Buying Rural Land in VA?? This Is Everything You Never Knew, You Needed to Know!

Real Estate Broker/Owner with State Wide Realty Co.


Tips to Buy Rural Land

Whether you're wanting to escape the city or find the perfect retirement spot – the rural land around Farmville, VA can have an appeal as being peaceful and reasonably priced.  However, for the average person buying land can be a confusing process with many hidden expenses.  So here's how to get your dream spot but avoid some of the pitfalls of buying rural land in South Central VA.

Buying Rural Land:

 -More Open Space
 -Lower cost per acre
 -Cleaner Air
 -Scenic and Peaceful
 -Low crime rate 

 -Lack of in South Central VA can be an hour away from the nearest city.
 -Longer commute to schools or work

Purpose:  First define what you plan to use the land for.  Once, you have this settled then the search can  begin.

Size and Shape: Obviously the amount of acreage is important. But don't forget to focus on the shape of the tract. Irregular size may be good if it offers more road frontage or a large backyard. But having odd shapes could prevent you from building your dream home.

Zoning:   Make sure that the tract you're interested in is zoned for your purpose, some of these may include A1: Agricultural w/single family home, C: Commercial Business, R1: Residential Single Family. R2: Residential Multifamily. Of course, your agent can assist you in determining the zoning for a tract.

Soil & Elevation:  The type of soil and elevation can affect the cost of building a home on a tract. For hillsides you may want to check if you have the potential of a landslide.  Expansive soils can cause foundations to crack…you want soil that is a balanced mixture of clay, sand and some organic matter….don't worry your agent can help…just ask to be sure you get what you're looking for.

Utilites:  Determine if there is already a water connection if not you will need to determine water availability and water depth for a well. Check for other services as well that could create hidden cost such as electricity, telephone, natural gas and cable.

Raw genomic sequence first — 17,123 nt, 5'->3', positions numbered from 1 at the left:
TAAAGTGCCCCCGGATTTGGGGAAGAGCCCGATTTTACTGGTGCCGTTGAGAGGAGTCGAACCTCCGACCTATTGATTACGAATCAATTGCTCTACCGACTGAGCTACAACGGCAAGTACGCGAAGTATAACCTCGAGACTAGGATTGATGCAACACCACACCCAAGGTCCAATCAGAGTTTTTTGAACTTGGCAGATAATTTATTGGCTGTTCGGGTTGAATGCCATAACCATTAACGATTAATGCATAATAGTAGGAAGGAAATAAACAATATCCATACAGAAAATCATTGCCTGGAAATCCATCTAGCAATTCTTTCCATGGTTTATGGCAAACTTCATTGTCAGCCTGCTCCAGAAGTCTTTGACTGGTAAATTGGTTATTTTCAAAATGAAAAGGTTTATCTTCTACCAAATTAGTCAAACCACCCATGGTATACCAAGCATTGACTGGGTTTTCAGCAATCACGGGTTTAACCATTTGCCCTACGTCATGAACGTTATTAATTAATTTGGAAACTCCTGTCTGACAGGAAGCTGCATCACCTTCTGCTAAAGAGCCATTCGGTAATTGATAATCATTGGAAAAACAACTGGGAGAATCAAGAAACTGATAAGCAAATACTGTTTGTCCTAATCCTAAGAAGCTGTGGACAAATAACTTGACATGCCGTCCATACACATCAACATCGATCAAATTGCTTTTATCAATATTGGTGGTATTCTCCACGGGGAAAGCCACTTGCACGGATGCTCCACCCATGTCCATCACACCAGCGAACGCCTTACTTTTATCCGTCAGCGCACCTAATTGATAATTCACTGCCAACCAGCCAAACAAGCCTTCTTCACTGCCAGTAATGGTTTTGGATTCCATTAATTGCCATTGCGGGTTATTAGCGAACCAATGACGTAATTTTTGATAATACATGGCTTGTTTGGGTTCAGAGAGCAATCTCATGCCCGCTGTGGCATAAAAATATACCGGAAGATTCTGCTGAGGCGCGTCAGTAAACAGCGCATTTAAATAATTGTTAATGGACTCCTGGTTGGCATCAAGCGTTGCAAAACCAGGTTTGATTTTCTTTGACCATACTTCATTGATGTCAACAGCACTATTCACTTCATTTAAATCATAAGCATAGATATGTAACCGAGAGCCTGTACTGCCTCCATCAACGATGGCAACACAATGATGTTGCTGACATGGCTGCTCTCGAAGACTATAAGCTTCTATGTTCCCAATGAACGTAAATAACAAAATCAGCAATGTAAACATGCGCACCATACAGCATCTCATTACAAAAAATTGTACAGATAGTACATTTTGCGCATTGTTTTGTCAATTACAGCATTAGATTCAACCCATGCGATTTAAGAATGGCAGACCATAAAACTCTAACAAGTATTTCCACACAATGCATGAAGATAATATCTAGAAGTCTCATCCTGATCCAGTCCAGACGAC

Waste Removal:   Determine if the tract has a sewer connection. If not, a perculation test should be done to determine if a septic system can be installed.

Surface Water:  Rivers, streams and lakes can have big appeal when purchasing a tract of land; however, be sure to check your flood zones to make sure you will be able to insure any home you may build.

Easements:   Make sure you clearly understand any easements that are attached to the property and make sure there is a legal right of way giving you access to the property. 

Restrictive Covenants:   These guidelines are set up to protect your property value but restrict usage.

By now, you may be ready to back away from buying land but rest assured, as real estate agents, we can walk you through the process just make sure to ask questions.  Most important of all, make your contract contingent upon any condition that you feel uncertain about.


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Gwen Fowler-864-916-2019 SC Mountains Lakes Homes
Gwen Fowler Real Estate, Inc - Salem, SC
Gwen Fowler Real Estate, Inc.

Very good list.  You omitted survey.  In our area this is one of the first things we do: re-establish the property boundaries.  Especially if it is family property and has not been surveyed in 20 years.  Property boundaries can have a gain in total property or a loss. 

Jan 19, 2011 12:07 AM #1
Larry Atkins
State Wide Realty Co. - Farmville, VA

Gwen, this is very true....thanks for adding such an important step!

Jan 19, 2011 01:07 AM #2
Joan Cox
House to Home, Inc. - Denver Real Estate - 720-231-6373 - Denver, CO
Denver Real Estate - Selling One Home at a Time

Larry, buying land sounds like a great way to start to build your dream home!   Good luck on sales of your land listings!

Jan 19, 2011 01:32 AM #3
Roy Kelley
Realty Group Referrals - Gaithersburg, MD

Good information for those that are thinking about a land purchase. Thanks for sharing. Have a great day!

 The colors of winter in Maryland. Life is good in Montgomery County!

Jan 19, 2011 11:17 PM #4

There seems to be a lot of land in South West/South Central Virginia that has been cut back by forresters.  Other than the obvious cosmetic issues, are there any drawbacks to buying land that has been cut?

Mar 22, 2011 02:47 PM #5
Larry Atkins
State Wide Realty Co. - Farmville, VA

Tully, the answer would be depend on the intended use of the land but generally speaking the biggest drawback is cosmetic. I'd be to assist you further with determining the best type of land for your interests.

Mar 23, 2011 08:57 AM #6
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Larry Atkins

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